Real materials 34:
THE MAKE-A-FISH FOUNDATION
The Make A Fish Foundation, as they say on their website, "brings the experience and opportunity of creating art to people-- all people-- wherever people congregate: at music festivals, team building events, camps, hospitals, schools, art walks, and many other events. They even have surprise art gallery openings called "fish markets", naturally.
These...ummm... "fishmaker folk" feel that too many people say "I have no artistic talent" only because they have never, with artistic intent, picked up a paintbrush or pen. Along with instruction and guidance, The Make A Fish Foundation supplies the canvas, the paints, clays, dyes, fabrics, and many other mediums providing them with an opportunity to express themselves through creating art: an opportunity that they might never otherwise have. Make A Fish Foundation provides people with a fun place to create unique works of art-- art that becomes part of a cooperative whole-community project."
The Make-A-Fish Foundation is especially fond of-- you guessed it-- fish tessellations, especially one named "Tess" created by their founder, Ben Baity. (Yes, that's truly the name his mother gave him.) In the photos below you'll see many Tess outlines on canvases and blank Tess-shaped pendants. What you won't see is repetition, other than the outlines: each fish is eventually uniquely colored in by a guest artist, a member of the general public.
In the works are a public beautification project-- beautifying an ugly, graffitti-colored building on the edge of town by covering it with individually decorated fish-shape ceramic tiles that form a tessellation; several new fish tessellations; decorate-it-yourself fish candles; decorate-it-yourself fish tessellation papercraft art, and very possibly decorate-it-yourself fish tessellation glycerin soap bars.
Cluttering up this page are photos of the Make A Fish Foundation's station-- OK, "tent"-- at the Fire and Steel Festival of June 2014. Be sure to take a good look at the large fisth tessellation painting being made piece-by-piece by the public.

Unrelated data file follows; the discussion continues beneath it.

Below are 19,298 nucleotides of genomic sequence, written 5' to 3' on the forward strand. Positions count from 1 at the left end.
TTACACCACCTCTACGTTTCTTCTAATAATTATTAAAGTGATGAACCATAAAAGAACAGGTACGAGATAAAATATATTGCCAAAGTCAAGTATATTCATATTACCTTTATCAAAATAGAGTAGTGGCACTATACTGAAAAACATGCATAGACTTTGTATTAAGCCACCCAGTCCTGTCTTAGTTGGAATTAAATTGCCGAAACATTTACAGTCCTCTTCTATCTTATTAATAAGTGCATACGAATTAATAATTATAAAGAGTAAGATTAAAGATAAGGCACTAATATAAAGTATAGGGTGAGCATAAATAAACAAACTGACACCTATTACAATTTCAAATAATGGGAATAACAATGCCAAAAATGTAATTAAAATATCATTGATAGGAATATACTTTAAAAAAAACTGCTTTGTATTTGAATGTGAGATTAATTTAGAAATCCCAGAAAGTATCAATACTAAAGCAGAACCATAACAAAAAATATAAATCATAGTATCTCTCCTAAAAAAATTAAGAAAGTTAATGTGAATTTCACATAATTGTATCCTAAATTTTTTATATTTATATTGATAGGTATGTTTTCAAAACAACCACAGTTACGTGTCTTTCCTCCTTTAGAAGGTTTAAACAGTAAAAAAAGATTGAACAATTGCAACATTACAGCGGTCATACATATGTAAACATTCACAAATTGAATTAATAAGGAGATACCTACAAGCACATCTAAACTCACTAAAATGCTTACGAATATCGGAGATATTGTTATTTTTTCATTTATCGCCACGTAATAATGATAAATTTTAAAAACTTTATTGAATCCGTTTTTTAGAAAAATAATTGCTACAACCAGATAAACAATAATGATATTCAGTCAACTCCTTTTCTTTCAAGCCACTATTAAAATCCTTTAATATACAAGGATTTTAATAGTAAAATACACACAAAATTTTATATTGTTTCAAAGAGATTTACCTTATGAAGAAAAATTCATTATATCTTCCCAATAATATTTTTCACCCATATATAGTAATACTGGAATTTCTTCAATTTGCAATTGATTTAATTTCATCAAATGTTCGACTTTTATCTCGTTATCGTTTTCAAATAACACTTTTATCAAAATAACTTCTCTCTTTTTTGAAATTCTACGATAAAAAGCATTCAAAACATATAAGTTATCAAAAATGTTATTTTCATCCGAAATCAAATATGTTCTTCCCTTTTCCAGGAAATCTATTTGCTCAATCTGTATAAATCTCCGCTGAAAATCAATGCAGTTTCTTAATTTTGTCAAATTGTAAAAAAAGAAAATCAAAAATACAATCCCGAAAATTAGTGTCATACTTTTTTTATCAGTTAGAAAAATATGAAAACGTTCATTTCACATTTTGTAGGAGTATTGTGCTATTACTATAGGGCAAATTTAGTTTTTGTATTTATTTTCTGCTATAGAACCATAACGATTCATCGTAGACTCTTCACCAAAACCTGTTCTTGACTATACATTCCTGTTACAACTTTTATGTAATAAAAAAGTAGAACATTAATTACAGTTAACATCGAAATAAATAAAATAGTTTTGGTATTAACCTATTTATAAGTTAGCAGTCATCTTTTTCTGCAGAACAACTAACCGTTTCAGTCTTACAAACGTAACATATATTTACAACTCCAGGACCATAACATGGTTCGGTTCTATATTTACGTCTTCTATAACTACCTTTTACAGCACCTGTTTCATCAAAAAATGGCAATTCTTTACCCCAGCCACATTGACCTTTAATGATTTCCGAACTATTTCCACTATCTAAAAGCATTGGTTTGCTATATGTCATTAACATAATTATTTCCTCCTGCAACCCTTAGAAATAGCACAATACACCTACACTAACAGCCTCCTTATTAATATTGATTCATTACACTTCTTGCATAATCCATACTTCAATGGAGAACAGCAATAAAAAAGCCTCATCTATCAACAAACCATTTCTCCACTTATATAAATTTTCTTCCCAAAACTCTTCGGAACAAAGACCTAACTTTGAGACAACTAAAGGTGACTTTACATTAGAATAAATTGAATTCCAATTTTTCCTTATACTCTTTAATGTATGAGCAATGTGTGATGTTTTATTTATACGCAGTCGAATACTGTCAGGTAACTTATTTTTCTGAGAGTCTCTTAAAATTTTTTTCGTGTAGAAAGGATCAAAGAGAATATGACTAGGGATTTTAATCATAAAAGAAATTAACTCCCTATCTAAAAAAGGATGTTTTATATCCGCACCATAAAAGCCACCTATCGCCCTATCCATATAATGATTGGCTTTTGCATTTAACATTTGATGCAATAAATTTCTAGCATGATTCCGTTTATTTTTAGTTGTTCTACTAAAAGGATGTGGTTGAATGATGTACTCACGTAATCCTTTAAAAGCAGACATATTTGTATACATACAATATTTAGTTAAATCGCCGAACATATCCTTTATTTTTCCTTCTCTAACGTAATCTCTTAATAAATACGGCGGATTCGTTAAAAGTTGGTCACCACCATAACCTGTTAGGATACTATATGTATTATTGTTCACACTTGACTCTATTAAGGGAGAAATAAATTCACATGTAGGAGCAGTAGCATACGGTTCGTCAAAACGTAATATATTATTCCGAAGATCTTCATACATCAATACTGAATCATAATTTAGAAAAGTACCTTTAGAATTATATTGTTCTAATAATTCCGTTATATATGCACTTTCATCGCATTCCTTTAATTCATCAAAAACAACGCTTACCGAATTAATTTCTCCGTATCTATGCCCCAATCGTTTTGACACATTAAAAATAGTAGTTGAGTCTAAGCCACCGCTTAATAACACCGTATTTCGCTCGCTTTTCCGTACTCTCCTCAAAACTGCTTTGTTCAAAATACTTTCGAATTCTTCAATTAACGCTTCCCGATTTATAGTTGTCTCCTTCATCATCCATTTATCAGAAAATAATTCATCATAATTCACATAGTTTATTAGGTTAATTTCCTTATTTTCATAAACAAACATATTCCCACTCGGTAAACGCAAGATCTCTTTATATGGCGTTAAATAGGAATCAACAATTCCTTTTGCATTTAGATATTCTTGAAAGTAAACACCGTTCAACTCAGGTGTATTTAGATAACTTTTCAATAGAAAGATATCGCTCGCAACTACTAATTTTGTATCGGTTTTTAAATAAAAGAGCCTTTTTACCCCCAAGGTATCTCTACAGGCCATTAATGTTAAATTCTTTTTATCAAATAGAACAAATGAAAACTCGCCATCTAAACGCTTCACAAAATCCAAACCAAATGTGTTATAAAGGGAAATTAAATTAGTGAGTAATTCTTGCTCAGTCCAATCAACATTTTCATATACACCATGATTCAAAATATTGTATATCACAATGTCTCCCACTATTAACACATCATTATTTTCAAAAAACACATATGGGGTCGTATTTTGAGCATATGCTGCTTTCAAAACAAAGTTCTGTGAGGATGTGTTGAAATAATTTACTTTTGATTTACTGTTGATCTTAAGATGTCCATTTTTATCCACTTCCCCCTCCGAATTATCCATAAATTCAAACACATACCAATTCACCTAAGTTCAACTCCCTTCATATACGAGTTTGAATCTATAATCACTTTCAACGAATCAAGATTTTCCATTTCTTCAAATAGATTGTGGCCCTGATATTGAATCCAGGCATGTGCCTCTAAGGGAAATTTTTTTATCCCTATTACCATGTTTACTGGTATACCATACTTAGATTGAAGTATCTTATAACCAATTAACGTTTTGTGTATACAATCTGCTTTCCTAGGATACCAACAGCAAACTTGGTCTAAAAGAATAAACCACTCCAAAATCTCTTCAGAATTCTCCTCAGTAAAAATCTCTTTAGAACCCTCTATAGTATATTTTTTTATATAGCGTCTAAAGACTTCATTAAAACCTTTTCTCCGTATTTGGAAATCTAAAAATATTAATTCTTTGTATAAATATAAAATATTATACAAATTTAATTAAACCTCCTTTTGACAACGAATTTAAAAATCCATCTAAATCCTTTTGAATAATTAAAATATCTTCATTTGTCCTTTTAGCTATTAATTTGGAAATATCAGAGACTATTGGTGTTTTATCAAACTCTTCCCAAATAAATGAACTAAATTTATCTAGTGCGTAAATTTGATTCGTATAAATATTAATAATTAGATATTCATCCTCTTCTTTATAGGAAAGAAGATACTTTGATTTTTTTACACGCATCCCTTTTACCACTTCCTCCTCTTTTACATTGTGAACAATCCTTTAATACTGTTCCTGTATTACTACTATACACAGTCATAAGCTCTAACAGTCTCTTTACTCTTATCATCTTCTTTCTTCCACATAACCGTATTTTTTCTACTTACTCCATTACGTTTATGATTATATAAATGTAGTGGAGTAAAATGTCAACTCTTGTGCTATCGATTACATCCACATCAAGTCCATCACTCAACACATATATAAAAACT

The Fire and Steel festival is an offshoot of the Burning Man festival. Generally, it's a celebration of "e pluribus unum"-- "out of many, one"-- in that it encourages participants to be creative and different, yet to join together in a community. So, for example, there's a discount if you come in any clothing that isn't your normal street clothes: the wilder, the better. Also, there are musicians in wildly exotic costumes and hugely differently decorated colorful instruments, all joining together to make a joyous music.
The "Make a Fish" foundation's part of Fire and Steel and Burning Man festivals is also a perfect example of that goal. Firstly, Make A Fish Foundation invites people to draw and paint their own fish, within an outline that tessellates with dozens of other fish outlines. The result is a large painting that celebrates, like a school of fish, both the unity and
individuality of all those creatively colored fish.
You may be wondering if these fish have anything to do with the christian and pre-christian "fish" symbol, sometimes called the "icthys". The answers are a firm "nope, no religious ties here" and "In pre-christian religions, that ain't a fish. It just looks fishy."
You may also notice a similarity in the name "Make a Fish Foundation" and the better-known "Make a Wish Foundation", which grants spectacular wishes-- such as trips to Disneyland-- to terminally ill children. That's intentional. As founder Ben Baity tells it, long ago he bought a hat with fish decorating the hatband. Friends, artsts and otherwise, approved. They showed their appreciation by giving him fish they'd made by hand. These were often spectacularly decorated handmade fish made from recycled soda bottles. At some point, Mr. Baity and his friends realized that they were on a path that had to be named "Make A Fish". Thus was the Foundation born, named, formed, and begun. Seems fishy to me.
That was over a decade ago. They've been schooling ever since. Read and see more about them at their website and on a Guest Artist page at Tessellations.org